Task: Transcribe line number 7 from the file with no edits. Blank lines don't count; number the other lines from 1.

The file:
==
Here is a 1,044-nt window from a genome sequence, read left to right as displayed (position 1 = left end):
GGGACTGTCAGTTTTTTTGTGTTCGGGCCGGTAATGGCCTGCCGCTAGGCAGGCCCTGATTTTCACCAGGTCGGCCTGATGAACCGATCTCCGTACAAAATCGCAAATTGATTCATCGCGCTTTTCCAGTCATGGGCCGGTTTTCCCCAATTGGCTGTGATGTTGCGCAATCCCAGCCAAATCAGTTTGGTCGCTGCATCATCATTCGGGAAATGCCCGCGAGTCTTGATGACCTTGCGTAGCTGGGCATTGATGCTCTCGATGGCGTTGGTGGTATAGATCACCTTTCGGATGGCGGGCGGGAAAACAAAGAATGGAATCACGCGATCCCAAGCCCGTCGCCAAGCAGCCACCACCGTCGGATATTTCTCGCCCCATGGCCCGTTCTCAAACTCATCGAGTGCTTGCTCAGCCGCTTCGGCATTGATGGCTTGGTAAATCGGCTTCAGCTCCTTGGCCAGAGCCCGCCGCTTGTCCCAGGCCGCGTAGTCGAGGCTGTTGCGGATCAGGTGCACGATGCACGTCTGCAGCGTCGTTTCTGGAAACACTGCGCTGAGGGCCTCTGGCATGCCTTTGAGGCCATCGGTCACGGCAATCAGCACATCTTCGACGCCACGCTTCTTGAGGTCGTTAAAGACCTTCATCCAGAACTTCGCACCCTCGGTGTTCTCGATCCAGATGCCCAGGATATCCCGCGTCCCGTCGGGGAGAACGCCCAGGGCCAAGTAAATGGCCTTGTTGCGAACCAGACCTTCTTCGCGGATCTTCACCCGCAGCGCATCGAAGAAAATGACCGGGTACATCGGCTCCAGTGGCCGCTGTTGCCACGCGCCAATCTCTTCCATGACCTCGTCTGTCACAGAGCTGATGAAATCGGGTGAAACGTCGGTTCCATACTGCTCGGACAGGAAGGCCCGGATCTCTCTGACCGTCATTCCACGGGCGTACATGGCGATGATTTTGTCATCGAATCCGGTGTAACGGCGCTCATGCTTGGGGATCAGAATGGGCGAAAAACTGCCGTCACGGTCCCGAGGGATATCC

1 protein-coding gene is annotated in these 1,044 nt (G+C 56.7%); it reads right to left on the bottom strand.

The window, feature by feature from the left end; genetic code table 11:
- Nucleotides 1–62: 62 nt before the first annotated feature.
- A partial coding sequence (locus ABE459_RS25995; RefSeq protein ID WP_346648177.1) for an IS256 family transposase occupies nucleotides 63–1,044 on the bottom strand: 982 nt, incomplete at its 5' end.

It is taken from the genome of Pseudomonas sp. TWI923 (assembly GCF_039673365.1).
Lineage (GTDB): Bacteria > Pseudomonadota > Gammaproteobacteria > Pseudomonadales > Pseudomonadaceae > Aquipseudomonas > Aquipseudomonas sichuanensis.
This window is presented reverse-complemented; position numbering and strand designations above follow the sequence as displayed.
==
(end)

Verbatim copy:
It is taken from the genome of Pseudomonas sp. TWI923 (assembly GCF_039673365.1).